Unfortunately, miticides and many insecticides are usually more targeted for commercial growers. Even the smallest sizes available can be fairly expensive for the regular hobbyist and it is often a quantity so large that you'll use only a tiny fraction of the chemical before it expires. Even more unfortunate is that it's illegal to sell chemicals in smaller quantities than the manufacturer produces (so please don't ask me for this). However, I'll say this: the marijuana industry has revolutionized availability of many horticultural products that were once only accessible to commercial growers... and it's often on Ebay. I've seen people taking the risk of selling a bottle of Superthrive which includes a free small bottle of miticide. I don't fully the legality of this; however, I will say that I've bought from these sellers in the past (before I became a commercial nursery) and had good results. But buyer beware of course.
My first line of defense is a miticide called abermectin (trade name Avid). Used at label strength, I have not noticed a deleterious effect on Nepenthes. Although this miticide is not systematic, it is trans-laminar, meaning that if you spray one side of the leaf, in theory, it should also get pests feeding on the other side. Avid is the broadest spectrum miticide out there and is intended for use against nearly every type of mite that affects plants. It's also cheap and readily available compared to other miticides.
Another common miticide is Bifenazate (trade name Fluoromite). Though readily available compared to other miticides, it doesn't work on broad mites, cyclamen mites or tarsenoid mites. I've used this one without any deleterious effects to Nepenthes.
A relatively new miticide that is extremely effective against all mites is Spiromesifen (trade name Forbid 4F). The label on this states that it targets mites at younger life stages (not the adults) and that it is effective for 45 days. I've used this one without any deleterious effects to Nepenthes.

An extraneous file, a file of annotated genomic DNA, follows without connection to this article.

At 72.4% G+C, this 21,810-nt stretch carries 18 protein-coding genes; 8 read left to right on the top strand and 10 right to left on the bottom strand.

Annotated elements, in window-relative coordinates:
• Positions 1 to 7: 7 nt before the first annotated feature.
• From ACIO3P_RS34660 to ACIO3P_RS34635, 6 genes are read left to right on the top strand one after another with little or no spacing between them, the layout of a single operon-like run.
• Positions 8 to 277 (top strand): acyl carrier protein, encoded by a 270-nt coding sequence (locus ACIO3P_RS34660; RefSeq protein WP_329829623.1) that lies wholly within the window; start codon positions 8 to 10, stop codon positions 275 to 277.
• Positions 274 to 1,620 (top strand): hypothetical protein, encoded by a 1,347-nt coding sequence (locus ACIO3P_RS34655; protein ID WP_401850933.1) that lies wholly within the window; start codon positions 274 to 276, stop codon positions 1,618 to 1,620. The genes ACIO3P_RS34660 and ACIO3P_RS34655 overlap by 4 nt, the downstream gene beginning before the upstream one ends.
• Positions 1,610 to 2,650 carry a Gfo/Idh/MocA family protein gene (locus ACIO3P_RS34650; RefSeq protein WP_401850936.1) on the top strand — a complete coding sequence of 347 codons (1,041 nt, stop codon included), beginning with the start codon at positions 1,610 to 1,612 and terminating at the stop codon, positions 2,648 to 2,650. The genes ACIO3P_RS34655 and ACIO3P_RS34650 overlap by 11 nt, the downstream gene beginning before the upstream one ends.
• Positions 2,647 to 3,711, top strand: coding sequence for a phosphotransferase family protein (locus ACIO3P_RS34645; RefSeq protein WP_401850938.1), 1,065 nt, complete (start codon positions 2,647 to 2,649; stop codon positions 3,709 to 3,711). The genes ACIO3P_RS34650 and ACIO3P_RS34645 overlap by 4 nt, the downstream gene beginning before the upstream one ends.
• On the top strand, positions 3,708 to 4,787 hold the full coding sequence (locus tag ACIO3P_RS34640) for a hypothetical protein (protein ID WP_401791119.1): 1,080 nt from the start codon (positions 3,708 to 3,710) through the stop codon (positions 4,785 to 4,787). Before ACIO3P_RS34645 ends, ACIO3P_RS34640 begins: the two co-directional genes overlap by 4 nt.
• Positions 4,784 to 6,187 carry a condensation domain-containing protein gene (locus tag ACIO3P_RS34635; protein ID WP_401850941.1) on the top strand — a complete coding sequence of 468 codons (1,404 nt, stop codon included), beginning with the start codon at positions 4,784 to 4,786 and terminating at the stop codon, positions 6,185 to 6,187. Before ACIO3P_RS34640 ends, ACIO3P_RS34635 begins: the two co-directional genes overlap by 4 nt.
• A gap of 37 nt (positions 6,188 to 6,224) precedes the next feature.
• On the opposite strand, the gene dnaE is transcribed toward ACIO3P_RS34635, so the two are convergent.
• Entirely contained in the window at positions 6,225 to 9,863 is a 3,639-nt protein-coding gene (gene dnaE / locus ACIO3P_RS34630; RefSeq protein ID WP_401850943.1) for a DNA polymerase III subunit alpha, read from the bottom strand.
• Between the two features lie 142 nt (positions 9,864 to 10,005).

Another common miticide is Fenpyroximate (trade name Akari). This one is actually a combination miticide/insectide. I've used it before with no deleterious effects to Nepenthes. However, I don't think it was as effective as Forbid 4F or Avid and it was expensive.
Chlorfenapyr is another common miticide (trade name Pylon). It works against a broad range of mites. The liquid form is very expensive and I've never decided to make the investment. However, the most interesting product is the total release (TR) form of application. Essentially, it comes in a fogger container and once activated a fog spreads to fill the area of a standard commercial greenhouse (3000 sq ft). Once you open it, you cannot stop it so beware. Follow the label instructions about minimum distance away from plants. I don't know if you can overdose plants in a small greenhouse using one of these canisters since I've always used it in a larger greenhouse. However, I did do a test run of a tray of plants enclosed in a 14' x 7' trailer at one point. The plants showed no deleterious effects. I did lose one plant to overdose (a relatively large lowii x ephippiata). It was directly in front of a fan during the overnight application and the next day it had white residue all its leaves. The plant died a couple weeks after that. I've never relied solely on the total release to eradicate mite problems. Instead, I treated with other miticides and used the total release as a "clean up" to kill any residual mites I missed with the spray treatment.
For those that don't want to go the chemical route, there's alternative methods. For spider mites, a simple change to the environment (wetter and cooler) may eliminate problems. For broad/cyclamen/tarsenoid mites, sometimes the only way to eradicate them is the heat method...
For the brave, you can eradicate mites by submerging them completely in 110F/43.3C water for 30 minutes. The plants will not love this and may throw a fit for a couple months; however, I've never lost a single plant to this treatment and this includes really finicky small hairy red hamatas.
I've often had people ask me about more natural miticides like neem oil or other products like Bayer 3 in 1. Honestly, I've never tried these products. They may be worth a shot for a small collection. However, I'm generally of the opinion that trying to do too many things leads to few of the things being done well.
Also note that the same treatment methods described above are often used for whitefly and thrips.